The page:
Inhibition of itch by neurokinin 1 receptor (Tacr1) -expressing ON cells in the rostral ventromedial medulla in mice

  1. Taylor Follansbee  Is a corresponding author
  2. Dan Domocos
  3. Eileen Nguyen
  4. Amanda Nguyen
  5. Aristea Bountouvas
  6. Lauren Velasquez
  7. Mirela Iodi Carstens
  8. Keiko Takanami
  9. Sarah E Ross
  10. Earl Carstens
  1. Department of Neurobiology, Physiology and Behavior, University of California, Davis, United States
  2. Department of Neuroscience, Johns Hopkins University, United States
  3. Department of Anatomy, Animal Physiology and Biophysics, University of Bucharest, Romania
  4. Pittsburgh Center for Pain Research and Department of Neurobiology, University of Pittsburgh, United States
  5. Department of Environmental Life Science, National Nara Women University, Japan

Abstract

The rostral ventromedial medulla (RVM) is important in descending modulation of spinal nociceptive transmission, but it is unclear if the RVM also modulates spinal pruriceptive transmission. RVM ON cells are activated by noxious algesic and pruritic stimuli and are pronociceptive. Many RVM-spinal projection neurons express the neurokinin-1 receptor (Tacr1), and ON-cells are excited by local administration of substance P (SP). We hypothesized that Tacr1-expressing RVM ON cells exert an inhibitory effect on itch opposite to their pronociceptive action. Intramedullary microinjection of SP significantly potentiated RVM ON cells and reduced pruritogen-evoked scratching while producing mild mechanical sensitization. Chemogenetic activation of RVM Tacr1-expressing RVM neurons also reduced acute pruritogen-evoked scratching. Optotagging experiments confirmed RVM Tacr1-expressing neurons to be ON cells. We conclude that Tacr1-expressing ON cells in RVM play a significant role in the modulation of pruriceptive transmission.

Editor's evaluation

This manuscript uses several complementary strategies to investigate and manipulate the activity of neurokinin 1 receptor-expressing neurons in the rostroventral medulla of mice in the context of itch sensation. The study delivers important insights into supraspinal itch processing and descending modulation of itch signals in the spinal cord.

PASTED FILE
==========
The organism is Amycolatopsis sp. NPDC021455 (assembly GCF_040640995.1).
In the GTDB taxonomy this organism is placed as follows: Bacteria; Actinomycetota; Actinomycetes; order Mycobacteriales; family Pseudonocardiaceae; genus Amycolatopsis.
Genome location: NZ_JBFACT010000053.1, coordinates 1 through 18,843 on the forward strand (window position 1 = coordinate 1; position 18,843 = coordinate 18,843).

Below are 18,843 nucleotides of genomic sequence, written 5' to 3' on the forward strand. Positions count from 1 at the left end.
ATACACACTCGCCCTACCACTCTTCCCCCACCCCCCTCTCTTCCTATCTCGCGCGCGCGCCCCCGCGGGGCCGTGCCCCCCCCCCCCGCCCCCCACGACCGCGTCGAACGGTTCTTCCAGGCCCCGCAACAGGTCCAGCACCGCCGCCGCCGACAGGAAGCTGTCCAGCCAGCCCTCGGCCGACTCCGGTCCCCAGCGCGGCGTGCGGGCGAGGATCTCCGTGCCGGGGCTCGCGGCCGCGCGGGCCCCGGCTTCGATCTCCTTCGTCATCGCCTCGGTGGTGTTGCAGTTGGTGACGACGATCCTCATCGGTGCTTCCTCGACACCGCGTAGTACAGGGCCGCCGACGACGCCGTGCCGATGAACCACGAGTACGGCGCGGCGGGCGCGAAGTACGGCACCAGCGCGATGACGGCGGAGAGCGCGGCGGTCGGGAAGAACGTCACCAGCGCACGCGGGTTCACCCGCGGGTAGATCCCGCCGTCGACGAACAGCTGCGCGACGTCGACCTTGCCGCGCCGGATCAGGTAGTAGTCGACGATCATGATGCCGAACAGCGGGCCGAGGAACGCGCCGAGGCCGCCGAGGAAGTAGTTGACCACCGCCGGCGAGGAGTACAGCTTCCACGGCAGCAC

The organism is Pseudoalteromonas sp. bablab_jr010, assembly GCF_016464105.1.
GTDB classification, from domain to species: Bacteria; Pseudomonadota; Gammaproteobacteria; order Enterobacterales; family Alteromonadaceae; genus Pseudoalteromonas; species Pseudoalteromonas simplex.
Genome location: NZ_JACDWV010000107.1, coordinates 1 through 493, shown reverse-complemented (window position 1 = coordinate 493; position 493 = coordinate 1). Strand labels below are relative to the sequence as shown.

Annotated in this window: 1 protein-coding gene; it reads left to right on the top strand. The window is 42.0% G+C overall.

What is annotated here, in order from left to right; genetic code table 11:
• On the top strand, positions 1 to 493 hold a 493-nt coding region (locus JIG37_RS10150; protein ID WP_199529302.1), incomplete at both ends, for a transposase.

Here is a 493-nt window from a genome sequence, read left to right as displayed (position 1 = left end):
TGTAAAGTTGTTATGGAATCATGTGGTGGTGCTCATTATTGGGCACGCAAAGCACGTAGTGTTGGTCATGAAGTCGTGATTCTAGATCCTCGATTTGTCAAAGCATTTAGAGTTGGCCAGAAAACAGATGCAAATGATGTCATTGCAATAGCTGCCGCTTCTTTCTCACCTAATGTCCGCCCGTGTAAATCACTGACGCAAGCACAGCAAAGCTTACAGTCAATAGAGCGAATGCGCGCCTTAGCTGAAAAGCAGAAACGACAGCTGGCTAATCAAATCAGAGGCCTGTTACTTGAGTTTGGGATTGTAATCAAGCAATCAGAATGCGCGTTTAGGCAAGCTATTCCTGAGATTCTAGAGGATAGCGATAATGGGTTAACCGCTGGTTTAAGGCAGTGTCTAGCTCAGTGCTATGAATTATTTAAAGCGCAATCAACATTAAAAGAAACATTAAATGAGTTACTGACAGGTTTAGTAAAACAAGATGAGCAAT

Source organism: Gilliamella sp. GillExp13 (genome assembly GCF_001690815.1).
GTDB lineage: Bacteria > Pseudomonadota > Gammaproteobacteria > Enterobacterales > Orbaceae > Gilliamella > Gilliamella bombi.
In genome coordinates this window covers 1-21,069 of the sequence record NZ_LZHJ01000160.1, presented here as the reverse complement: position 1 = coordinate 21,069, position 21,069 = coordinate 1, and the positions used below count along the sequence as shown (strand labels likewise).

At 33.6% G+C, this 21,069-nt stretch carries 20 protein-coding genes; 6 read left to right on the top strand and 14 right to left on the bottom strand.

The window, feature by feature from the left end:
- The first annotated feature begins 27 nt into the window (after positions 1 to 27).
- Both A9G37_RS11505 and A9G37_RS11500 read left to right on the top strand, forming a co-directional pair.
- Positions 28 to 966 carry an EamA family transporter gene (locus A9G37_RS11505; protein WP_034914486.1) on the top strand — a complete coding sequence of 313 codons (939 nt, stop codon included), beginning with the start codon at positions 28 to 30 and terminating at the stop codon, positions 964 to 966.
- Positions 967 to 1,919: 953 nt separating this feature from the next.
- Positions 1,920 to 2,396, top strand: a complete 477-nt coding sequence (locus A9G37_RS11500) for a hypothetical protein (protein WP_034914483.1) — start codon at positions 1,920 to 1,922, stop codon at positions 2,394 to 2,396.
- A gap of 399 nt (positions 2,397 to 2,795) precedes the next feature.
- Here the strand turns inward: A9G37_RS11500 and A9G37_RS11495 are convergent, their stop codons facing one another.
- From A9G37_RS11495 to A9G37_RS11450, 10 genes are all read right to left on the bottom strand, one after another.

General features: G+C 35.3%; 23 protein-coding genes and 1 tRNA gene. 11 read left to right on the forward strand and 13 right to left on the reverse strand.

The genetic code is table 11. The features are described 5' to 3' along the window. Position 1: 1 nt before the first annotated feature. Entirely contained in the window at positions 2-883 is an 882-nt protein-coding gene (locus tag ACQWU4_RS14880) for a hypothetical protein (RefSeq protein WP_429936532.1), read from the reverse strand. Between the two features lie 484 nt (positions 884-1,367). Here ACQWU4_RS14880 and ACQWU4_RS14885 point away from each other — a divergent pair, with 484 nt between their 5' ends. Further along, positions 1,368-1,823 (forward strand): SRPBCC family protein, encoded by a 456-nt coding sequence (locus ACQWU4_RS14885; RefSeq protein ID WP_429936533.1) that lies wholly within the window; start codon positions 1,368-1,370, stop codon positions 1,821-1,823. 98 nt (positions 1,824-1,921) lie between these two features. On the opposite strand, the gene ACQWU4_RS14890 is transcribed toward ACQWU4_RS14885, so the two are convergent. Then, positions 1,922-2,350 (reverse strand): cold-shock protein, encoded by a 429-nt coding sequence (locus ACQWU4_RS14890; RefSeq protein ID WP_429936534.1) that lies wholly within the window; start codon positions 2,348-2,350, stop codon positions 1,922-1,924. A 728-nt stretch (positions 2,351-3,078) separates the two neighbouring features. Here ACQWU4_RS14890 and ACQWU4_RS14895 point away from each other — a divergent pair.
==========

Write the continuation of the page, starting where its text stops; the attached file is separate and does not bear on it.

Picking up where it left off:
https://doi.org/10.7554/eLife.69626.sa0

Introduction

The transmission of somatosensory information in the spinal cord is under top-down modulation and has been extensively studied in the context of pain signaling. Descending modulation of pain is reflected by phenomena such as expectation (placebo and nocebo), diffuse noxious inhibitory control (DNIC), and conditioned pain modulation (CPM) (Bartels et al., 2018; Chebbi et al., 2014; Damien et al., 2018; Le Bars, 2002; Lockwood and Dickenson, 2020). Descending modulation is also thought to underlie stress mediated changes in pain threshold, with acute stress inhibiting and chronic stress facilitating nociceptive transmission (Butler and Finn, 2009; Fields, 2000; Jennings et al., 2014; Wager and Atlas, 2015). Recent studies indicate that the spinal transmission of pruriceptive information is also under descending modulatory influences, but it is not known whether itch is modulated in the same way as pain (Agostinelli and Bassuk, 2021; Gao et al., 2021; Gao et al., 2019; Koga et al., 2020; Liu et al., 2019; Samineni et al., 2019; Wu et al., 2021).